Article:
Studio 3 was newly built in 2013. It is about 4,800 sq ft gross or 74 x 54 metric ft within firelanes. Its height is also 9m. The grid has 11 runway beams spaced 1.5 metres apart, from which a truss lighting rig can be suspended. It has its own gallery suite on the first floor. Cameras and facilities were provided by Roll to Record in the Wimbledon Studios days. This studio was used for The Last Leg (C4) in 2013 and Tipping Point (ITV) in 2013/14. It is now occupied on a permanent basis by Marjan TV.
Studio 4 was never brought into service but was planned to be a green-screen stage of about 2,500 sq ft.
Studio 5 opened in February 2014 and was relatively small at around 500 sq ft, having been converted from a couple of old grading suites. It had a permanent hard cyclorama and cove and was suitable for simple, single camera one presenter to camera shoots. It had no facilities of its own.
In November 2013 it was announced that the management company were looking for investors to purchase the freehold and the 25% of the company owned by Panther. They were hoping to raise £3m which would enable them to ‘iron out inconsistencies’ between the studios.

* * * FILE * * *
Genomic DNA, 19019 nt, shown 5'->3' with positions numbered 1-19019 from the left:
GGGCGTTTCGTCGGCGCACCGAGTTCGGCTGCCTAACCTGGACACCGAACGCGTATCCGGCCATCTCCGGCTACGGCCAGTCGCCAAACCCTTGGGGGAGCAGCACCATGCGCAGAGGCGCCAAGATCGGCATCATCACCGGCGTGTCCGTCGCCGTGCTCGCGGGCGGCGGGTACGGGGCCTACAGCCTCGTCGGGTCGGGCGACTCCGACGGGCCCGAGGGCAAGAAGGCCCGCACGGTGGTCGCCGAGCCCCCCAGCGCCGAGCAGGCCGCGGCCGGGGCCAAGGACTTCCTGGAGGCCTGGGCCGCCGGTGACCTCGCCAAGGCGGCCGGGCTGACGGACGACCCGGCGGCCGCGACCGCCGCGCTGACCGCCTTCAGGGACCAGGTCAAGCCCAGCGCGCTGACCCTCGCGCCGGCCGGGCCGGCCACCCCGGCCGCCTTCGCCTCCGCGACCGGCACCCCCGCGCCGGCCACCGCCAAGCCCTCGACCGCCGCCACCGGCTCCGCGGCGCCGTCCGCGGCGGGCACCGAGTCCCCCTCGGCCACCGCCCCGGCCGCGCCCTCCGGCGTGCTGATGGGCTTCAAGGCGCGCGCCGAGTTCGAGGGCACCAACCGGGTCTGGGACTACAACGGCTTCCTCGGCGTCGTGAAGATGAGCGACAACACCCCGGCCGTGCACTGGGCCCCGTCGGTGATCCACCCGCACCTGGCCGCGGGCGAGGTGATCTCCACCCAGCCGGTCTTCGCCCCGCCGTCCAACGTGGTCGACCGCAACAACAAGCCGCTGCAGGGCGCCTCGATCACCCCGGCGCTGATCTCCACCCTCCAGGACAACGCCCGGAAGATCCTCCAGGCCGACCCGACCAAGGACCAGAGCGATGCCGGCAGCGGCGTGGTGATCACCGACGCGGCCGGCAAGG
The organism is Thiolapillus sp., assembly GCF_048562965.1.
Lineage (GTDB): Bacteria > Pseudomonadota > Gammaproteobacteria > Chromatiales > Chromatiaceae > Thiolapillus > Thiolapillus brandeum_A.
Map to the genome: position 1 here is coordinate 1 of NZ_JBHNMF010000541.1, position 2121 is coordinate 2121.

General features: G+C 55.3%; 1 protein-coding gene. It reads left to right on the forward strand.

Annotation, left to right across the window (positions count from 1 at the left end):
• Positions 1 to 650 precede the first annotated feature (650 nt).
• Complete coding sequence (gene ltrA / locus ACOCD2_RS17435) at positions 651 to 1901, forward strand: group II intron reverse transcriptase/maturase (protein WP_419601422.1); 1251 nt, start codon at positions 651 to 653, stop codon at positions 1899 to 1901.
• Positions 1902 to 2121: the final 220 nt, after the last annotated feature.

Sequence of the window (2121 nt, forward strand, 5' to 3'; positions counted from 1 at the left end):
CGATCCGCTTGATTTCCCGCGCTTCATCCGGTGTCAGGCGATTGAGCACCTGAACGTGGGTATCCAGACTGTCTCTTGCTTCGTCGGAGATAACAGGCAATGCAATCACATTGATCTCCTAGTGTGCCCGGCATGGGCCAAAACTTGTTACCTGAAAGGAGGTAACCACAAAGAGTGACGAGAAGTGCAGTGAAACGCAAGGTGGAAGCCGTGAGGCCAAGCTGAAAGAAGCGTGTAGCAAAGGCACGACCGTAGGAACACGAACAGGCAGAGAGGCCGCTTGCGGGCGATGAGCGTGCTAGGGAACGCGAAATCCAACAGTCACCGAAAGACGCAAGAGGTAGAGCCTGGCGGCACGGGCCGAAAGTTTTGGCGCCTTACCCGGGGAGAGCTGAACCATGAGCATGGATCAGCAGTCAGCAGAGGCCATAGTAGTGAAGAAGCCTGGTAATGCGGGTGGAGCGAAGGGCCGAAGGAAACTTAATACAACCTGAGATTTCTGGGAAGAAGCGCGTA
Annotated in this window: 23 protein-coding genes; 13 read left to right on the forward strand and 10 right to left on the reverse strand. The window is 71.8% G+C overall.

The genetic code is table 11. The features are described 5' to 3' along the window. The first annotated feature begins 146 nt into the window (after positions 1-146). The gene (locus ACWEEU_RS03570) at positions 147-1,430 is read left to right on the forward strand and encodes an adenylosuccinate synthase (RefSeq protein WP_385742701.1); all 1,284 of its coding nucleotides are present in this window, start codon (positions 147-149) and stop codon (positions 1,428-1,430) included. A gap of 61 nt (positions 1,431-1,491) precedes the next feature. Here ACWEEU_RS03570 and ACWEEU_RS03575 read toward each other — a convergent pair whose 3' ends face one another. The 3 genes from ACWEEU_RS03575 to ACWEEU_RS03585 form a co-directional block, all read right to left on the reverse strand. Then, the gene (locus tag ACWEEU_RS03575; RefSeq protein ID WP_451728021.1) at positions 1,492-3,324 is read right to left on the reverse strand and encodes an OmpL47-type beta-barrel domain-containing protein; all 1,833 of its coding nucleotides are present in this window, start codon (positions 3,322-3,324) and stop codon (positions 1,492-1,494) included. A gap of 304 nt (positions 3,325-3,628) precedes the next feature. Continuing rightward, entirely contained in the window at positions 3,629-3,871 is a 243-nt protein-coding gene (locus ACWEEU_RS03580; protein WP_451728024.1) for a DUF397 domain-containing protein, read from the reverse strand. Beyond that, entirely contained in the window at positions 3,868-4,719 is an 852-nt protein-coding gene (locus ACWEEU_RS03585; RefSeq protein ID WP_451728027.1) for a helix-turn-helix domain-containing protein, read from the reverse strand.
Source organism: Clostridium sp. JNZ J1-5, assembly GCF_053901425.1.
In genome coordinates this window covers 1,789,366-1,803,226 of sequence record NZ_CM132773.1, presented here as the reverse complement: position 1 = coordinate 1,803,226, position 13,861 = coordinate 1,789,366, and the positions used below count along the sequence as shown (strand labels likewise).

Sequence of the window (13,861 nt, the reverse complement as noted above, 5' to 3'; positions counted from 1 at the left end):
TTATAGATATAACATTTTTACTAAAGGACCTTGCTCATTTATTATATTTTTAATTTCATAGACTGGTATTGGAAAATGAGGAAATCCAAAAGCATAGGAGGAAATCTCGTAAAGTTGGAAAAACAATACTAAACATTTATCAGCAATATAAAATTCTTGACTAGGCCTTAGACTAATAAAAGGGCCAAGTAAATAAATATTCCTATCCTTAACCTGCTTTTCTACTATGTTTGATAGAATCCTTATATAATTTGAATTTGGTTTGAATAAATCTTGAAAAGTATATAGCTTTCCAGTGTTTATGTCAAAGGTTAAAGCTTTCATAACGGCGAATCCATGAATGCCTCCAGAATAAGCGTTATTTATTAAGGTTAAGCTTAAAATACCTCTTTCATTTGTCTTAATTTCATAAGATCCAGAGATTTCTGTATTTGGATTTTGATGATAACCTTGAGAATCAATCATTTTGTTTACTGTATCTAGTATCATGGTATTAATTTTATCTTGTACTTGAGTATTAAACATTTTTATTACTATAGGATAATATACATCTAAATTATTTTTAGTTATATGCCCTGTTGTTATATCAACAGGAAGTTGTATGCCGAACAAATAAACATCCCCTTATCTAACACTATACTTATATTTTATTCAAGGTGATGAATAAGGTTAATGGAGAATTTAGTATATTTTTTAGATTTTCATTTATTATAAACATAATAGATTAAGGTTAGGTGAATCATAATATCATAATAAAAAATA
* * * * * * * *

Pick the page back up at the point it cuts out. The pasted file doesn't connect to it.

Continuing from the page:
I met with Piers Read and he explained what he hoped to do. Studio 1 would have a denser truss grid installed in the short term. Studio 2 was to have the low ceiling at the end removed so the whole studio became 9m high. A lighting rig involving trussing on motors, scaff bars and rolling pantographs was to be installed, giving far greater flexibility to lighting directors and speeding up rigging time.
Studio 3 was to have more trussing and permanent distribution installed – again improving the flexibility of the studio.
There was also an ambitious long-term plan to rebuild studio 1 and extend it into the area currently occupied by The Street set. This would have a proper overhead grid and would be around 12,000 sq ft. It would be aimed at big Saturday night live entertainment audience shows.